If you want someone to buy you an ice-cream you don’t just walk up to them and say “Hey you buy me an ice-cream”. You would first introduce yourself and strike up a conversation. The aim would be to develop a relationship with points of common interest, you would then introduce the right messages at the right time about how hot it is say, or perhaps invoke a happy childhood memory of having ice-cream and then when you can see his mouth is watering for an ice-cream you mention that the little gelato shop on the corner makes the best ice-cream in town and just happens to be having a two-for-one special. And hey presto! You have your ice-cream.
Lifecycle marketing works in much the same way.
What is lifecycle marketing?
Lifecycle marketing focuses on each customer’s unique journey through the buying cycle. This includes every interaction they have with the business along the way. It aims to provide meaningful communication and information to customers to help them move to their next stage in the buying process.
Because of how easily today’s hyper-informed consumers can conduct product research, access price comparisons, and make purchases online, the goal of “getting the customer through the door” isn’t as important as it once was. Lifecycle marketing emphasises that the buyer’s journey doesn’t end when they make their first purchase. Instead, it emphasises the nurturing of customers with the goal of forming long-term relationships with them and improving lifetime value to the company.
By creating unique messages based on where the client is on the sales funnel, brands demonstrate their appreciation to customers and show that they prioritise each customer’s unique buying needs. This makes customers feel valued and encourages them to keep coming back, turning them into loyal, repeat customers that will, ideally, become brand advocates over time.
Lifecycle marketing therefore has to focus on each customer’s unique experiences and interactions, as well as the content they interact with while engaging with the brand. It’s all about grooming the customer, nurturing and helping them to reach their desired goal – just like getting someone to buy you an ice-cream. It’s no longer about putting the business first ahead of the customers’.
So how does it work?
A series of stages have been identified in the consumer buying process. Each of these has a different type of communication that is most appropriate. These stages and related communication for each are as follows:
In the first stage, the prospect discovers the business – either through SEO, paid ads, or social media. The best way to be discovered is to create content that relates to what people are looking for, as well as what the brand has to offer. Here the focus needs to be on the target’s informational needs rather than only creating sales messages.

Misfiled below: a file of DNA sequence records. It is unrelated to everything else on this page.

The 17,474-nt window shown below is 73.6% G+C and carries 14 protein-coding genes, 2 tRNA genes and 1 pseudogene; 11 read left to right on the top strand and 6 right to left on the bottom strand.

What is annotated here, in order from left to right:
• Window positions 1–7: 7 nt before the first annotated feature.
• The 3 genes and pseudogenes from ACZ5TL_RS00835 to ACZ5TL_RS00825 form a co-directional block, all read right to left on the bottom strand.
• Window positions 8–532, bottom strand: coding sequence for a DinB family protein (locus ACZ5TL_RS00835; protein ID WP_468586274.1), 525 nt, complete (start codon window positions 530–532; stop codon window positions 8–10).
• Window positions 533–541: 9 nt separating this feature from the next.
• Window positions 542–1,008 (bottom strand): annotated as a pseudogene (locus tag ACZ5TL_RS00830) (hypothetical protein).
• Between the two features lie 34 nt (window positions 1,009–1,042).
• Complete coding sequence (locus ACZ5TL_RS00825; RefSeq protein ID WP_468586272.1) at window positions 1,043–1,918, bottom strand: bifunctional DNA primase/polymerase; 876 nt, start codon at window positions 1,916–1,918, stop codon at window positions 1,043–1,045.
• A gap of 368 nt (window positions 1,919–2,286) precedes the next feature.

The customer considers their purchasing options. This is where the brand needs to make purchasing its product or service seem like the obvious choice. Content types such as welcome campaigns, customer reviews, and detailed product descriptions are effective.
At the conversion stage, businesses need to persuade prospects to take action and purchase their product (instead of a competitor’s). They can achieve this by providing access to content such as product recommendations and calls-to-action.
This stage focuses on keeping the customer and bringing them back to purchase again. It encourages brand loyalty. This is the stage where loyalty programmes and exclusive discounts (based on the behaviour of the customer) make sense.
Here, the necessary steps are taken to turn loyal, long-term customers into brand advocates. The best way to do this is by encouraging brand followers to create and submit user-generated content on social media. This in turn provided ‘word-of-mouth’ or as some say ‘word-of-mouse’ which helps other customers through the consideration stage.
Lastly, the reactivation stage requires brands to employ strategies that get in touch with their “lost” or inactive customers by sending re-engagement emails to past, once-off customers to encourage them to “come back” to the brand.
It is important to note that a customer’s journey may not be linear and they may not pass through all the above stages in order. To make things even more complex these contact points can occur across multiple channels. An effective lifecycle marketing strategy takes this into account and develops communication based on each customer segment’s journey.
Advantages of lifecycle marketing over traditional marketing
Brands that employ a lifecycle marketing strategy will be able to attract and retain new customers or turn existing customers into life-long buyers and advocates.
This means that brands will save money by focusing on existing customers, rather than periodically targeting new ones.
By sending customers a tailored message once they reach a new stage of the buying process, brands will make them feel valued knowing that the messages they receive are unique, rather than automated.
Brands can gain a better understanding of the target audience – who they are, how to reach them, their likes and dislikes, and how to keep them coming back.
Lastly, it saves time. By having a clear idea of exactly who the target customer is, lifecycle marketers are able to send messages to prospects who are genuinely interested in what the brand offers, rather than wasting time trying to appeal to “browsers”.
The bottom line
Lifecycle marketing shifts focus from selling products or services to developing long-term relationships with consumers by providing unique communications with individual clients at key points in the buying process and guides them from prospects to advocates, who will not only be loyal customers but also become an enthusiastic reference to new prospects.